Following the local food scene can skew your perspective. Read enough about a new restaurant, hear enough buzz, see enough tantalizing photographs, and suddenly, what was a normal quality eatery starts to carry the immense weight of importance. The hype raises expectations as it draws in more customers, but it can also make the first experience with a restaurant oddly dissonant, like there is a difference between trying out this hotly buzzed restaurant and the actual experience of eating and socializing in said restaurant’s environment.
I find myself most wary of this disconnect when it comes to Italian restaurants. It doesn’t help that I have in-built dismissal of them. Maybe it’s leftover hard feelings from places like Olive Garden or even the “beloved” Bloomfield fixture that is Del’s on Liberty Avenue, but I always feel like I’m getting ripped off. Noodles, sauce, maybe meat, maybe some veggies. Add a crappy glass of wine and some bread. Great, now pay $30. Congratulations. You spent three times the amount of money you would have if you had made the same dish – and you could have, believe me – at home. No matter how much a place is hyped to me, if it’s an Italian restaurant, I’m unlikely to follow-up on the praise. And if I do, it’s hardly ever an experience that turns me around on Italian dining. It sounds harsh – and please, devoted consumers of Italian food, do not misunderstand me, as I do not mean to disparage the cuisine itself – but I’d rather be in the kitchen with pasta than in a restaurant or cafe. At least I know exactly where my money is going and the quality it has been spent on.
Still, my prejudice against Italian restaurants and my normal underlying hesitancy of hype did not dissuade me from visiting Osteria 2350, a fairly new restaurant in the style of a casual tavern, less upscale than the norm of the cuisine, and thereby somehow less intimidating and more promising. A quick scan of the menu online affirmed how casual the dining experience was sure to be – not a dish over $12, with most of the small plates $3 or $4 – not to mention inexpensive. This combined with the highly favorable buzz practically made up our minds for us.
Expecting a Friday night crowd, we were pleasantly surprised at how low-key the surroundings were. Behind the Right By Nature market, across the street from the Cork Factory apartments, Osteria is remarkably inconspicuous, offering an attractive environmental mix of tavern and cafeteria. The lighting is soft and golden, the tables are mix of small two-seaters and large wooden fixtures with long benches to match. There’s a counter/bar area and a little television in the corner for sporting events. We were seated in front of the dessert display case and the large chalkboard advertising what was available. A little kid played amongst our coats hanging on a coat rack. It was all very calm, very pleasant, even sedate.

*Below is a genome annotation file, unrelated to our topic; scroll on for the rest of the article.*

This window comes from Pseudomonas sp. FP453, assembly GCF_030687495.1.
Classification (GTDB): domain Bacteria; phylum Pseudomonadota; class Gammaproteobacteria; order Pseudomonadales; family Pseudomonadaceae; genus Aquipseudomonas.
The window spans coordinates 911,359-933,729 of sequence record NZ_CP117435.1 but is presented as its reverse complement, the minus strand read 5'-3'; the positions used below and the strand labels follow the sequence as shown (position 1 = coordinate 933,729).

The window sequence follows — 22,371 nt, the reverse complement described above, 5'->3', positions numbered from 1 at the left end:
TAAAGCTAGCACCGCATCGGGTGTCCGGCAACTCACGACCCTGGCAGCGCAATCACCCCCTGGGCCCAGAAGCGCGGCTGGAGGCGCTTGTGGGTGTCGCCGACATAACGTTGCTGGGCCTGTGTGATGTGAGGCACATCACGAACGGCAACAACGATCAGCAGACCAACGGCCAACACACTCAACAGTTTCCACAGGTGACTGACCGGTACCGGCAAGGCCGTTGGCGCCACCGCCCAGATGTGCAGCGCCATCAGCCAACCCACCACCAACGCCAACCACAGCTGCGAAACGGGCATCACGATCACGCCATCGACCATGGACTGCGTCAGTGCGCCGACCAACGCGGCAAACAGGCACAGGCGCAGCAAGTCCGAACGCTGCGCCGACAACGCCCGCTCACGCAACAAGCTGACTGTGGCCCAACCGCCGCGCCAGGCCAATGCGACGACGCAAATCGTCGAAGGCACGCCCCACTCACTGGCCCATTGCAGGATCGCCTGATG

Minimalist menus are all the dining rage these days, but Osteria does the idea a lot of justice. Their placemat menus are straightforward and clean, and the options are enough to tantalize a palate upon several visits, but not so overwhelming as to indicate a questionable quality. It also makes choosing a menu selection all the easier, as it seems to be a natural inclination to focus in on an item early. Left to peruse the menu while enjoying our beverages (a bottle of wine split among Kait, Jackie, and I; a bottle of Duvel for Yigit), we made up our minds within a minute or two.
Jackie and I ordered salads as starters, but Kait and Yigit stuck to the complimentary bread basket with an accompanying dip of basil-olive oil. The bread was fresh, springy, and a little warm. They were cut into perfect handheld blocks and retained their structural integrity even when the insides were soaked with oil. A breadbasket and olive oil is not an uncommon complimentary starter at an Italian restaurant, but the quality of the bread and oil were unquestionable.
The small plate Cesar salad Jackie ordered was filled out by crisp Romaine leaves and homemade croutons. it came pre-dressed, but carefully and with a delicate hand. The croutons were crispy and a little salty, but were more of a textural counterpart than a flavor departure.
I ordered the rapini salad to start and was happily surprised by a small plate of chilled leafy rapini stalks set in a pool of pepper oil and sprinkled with tart, vibrant Pecorino cheese. The Pecorino was the perfect choice for this salad, effectively tart but not overpowering. Rapini has a little bit of acidity to it, and the spice of the oil played well against the strong flavors of the cheese, neutralizing both the greens and the dairy.
For his entrée, Yigit ordered the gnocchi. Gnocchi can be delicious, but if you get the processed version from the grocery store, you’ve not had real gnocchi. That stuff starts off as hard little dough lumps and become moderately softer once cooked at home. They can even be considered edible when paired with a better than decent sauce. But they are not gnocchi worth their name. In fact, they are the reason while the little pasta dumpling is an out of fashion Italian menu offering.